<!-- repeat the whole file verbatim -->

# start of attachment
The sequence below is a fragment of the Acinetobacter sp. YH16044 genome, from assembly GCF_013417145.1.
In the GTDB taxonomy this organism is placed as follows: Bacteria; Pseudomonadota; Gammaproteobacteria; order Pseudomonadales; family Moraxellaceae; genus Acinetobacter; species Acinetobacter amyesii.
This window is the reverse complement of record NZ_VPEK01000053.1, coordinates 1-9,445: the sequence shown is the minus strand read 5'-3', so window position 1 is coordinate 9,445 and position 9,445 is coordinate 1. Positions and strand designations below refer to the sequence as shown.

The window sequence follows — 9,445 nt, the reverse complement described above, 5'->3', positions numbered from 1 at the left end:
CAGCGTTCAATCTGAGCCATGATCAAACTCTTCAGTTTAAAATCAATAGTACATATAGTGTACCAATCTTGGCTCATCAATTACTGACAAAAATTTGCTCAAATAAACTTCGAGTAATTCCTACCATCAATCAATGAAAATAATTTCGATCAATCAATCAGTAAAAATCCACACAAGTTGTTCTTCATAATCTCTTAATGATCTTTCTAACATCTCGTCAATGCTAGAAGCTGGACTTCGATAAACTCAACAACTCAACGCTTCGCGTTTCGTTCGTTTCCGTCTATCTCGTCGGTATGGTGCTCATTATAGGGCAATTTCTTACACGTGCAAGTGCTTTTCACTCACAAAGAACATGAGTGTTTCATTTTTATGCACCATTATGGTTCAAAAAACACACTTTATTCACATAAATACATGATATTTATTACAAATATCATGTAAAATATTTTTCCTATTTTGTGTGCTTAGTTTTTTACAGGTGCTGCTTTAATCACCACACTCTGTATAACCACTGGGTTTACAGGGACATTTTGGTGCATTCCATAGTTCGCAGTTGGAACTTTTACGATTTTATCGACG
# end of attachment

The sequence below is a fragment of the Acinetobacter sp. YH16044 genome, from assembly GCF_013417145.1.
In the GTDB taxonomy this organism is placed as follows: Bacteria; Pseudomonadota; Gammaproteobacteria; order Pseudomonadales; family Moraxellaceae; genus Acinetobacter; species Acinetobacter amyesii.
This window is the reverse complement of record NZ_VPEK01000053.1, coordinates 1-9,445: the sequence shown is the minus strand read 5'-3', so window position 1 is coordinate 9,445 and position 9,445 is coordinate 1. Positions and strand designations below refer to the sequence as shown.

The window sequence follows — 9,445 nt, the reverse complement described above, 5'->3', positions numbered from 1 at the left end:
CAGCGTTCAATCTGAGCCATGATCAAACTCTTCAGTTTAAAATCAATAGTACATATAGTGTACCAATCTTGGCTCATCAATTACTGACAAAAATTTGCTCAAATAAACTTCGAGTAATTCCTACCATCAATCAATGAAAATAATTTCGATCAATCAATCAGTAAAAATCCACACAAGTTGTTCTTCATAATCTCTTAATGATCTTTCTAACATCTCGTCAATGCTAGAAGCTGGACTTCGATAAACTCAACAACTCAACGCTTCGCGTTTCGTTCGTTTCCGTCTATCTCGTCGGTATGGTGCTCATTATAGGGCAATTTCTTACACGTGCAAGTGCTTTTCACTCACAAAGAACATGAGTGTTTCATTTTTATGCACCATTATGGTTCAAAAAACACACTTTATTCACATAAATACATGATATTTATTACAAATATCATGTAAAATATTTTTCCTATTTTGTGTGCTTAGTTTTTTACAGGTGCTGCTTTAATCACCACACTCTGTATAACCACTGGGTTTACAGGGACATTTTGGTGCATTCCATAGTTCGCAGTTGGAACTTTTACGATTTTATCGACG